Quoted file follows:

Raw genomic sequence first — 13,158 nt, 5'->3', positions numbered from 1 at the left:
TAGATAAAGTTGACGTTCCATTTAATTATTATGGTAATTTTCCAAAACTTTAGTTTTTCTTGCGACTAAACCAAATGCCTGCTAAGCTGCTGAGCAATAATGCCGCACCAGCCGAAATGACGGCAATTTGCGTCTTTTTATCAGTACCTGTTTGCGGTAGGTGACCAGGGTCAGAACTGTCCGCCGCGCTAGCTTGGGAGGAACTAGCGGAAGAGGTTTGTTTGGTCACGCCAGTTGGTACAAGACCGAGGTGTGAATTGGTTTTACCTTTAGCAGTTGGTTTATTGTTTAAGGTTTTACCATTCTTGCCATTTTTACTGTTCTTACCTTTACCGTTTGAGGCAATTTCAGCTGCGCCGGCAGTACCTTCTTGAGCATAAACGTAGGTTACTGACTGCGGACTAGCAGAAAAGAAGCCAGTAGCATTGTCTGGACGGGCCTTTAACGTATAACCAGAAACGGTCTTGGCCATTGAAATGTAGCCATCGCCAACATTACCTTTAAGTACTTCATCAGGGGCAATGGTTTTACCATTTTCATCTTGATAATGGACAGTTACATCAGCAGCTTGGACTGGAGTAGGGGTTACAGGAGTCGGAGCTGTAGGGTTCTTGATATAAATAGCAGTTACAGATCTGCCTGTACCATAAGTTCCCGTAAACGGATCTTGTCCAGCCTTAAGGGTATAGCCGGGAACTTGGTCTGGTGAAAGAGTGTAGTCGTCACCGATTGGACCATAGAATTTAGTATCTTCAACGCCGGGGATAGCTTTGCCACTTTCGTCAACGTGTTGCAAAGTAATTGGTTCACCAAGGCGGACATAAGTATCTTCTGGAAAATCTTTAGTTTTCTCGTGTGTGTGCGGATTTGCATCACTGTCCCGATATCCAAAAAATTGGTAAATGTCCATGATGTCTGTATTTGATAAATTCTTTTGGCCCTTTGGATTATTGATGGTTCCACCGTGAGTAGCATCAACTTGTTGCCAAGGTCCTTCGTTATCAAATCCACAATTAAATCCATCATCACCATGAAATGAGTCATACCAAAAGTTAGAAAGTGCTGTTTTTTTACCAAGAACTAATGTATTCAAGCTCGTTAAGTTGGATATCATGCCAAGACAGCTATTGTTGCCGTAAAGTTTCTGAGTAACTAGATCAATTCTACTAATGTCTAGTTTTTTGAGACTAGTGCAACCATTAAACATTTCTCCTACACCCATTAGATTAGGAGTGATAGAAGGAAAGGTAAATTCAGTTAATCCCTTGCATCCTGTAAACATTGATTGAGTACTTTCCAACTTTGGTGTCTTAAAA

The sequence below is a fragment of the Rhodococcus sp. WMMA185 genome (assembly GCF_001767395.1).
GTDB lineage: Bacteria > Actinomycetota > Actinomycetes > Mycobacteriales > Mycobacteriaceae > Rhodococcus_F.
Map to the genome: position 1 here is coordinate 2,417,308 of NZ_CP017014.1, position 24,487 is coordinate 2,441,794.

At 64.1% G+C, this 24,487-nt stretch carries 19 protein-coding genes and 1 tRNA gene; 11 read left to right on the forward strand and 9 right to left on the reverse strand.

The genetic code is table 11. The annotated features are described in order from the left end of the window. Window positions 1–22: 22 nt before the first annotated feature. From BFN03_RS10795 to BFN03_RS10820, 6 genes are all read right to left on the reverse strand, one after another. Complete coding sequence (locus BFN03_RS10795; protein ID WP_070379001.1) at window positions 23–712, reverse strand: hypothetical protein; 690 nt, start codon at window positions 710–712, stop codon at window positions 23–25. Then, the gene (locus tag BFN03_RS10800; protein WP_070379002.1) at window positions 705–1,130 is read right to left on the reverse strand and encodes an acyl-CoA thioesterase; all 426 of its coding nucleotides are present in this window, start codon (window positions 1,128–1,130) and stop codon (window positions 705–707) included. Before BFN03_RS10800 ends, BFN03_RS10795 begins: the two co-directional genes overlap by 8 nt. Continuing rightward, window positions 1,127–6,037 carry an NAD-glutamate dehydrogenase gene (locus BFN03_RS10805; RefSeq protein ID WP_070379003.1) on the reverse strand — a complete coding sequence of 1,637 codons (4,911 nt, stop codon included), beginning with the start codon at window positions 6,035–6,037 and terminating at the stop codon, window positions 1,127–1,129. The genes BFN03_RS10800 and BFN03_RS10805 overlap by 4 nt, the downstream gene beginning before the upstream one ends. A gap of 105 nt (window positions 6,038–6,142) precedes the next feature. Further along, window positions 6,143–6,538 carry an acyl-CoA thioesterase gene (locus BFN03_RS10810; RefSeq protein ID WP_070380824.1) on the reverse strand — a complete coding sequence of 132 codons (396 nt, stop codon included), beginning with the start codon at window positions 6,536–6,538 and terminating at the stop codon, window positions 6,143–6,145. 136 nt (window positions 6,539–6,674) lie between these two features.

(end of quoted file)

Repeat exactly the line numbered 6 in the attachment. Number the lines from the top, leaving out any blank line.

At 64.1% G+C, this 24,487-nt stretch carries 19 protein-coding genes and 1 tRNA gene; 11 read left to right on the forward strand and 9 right to left on the reverse strand.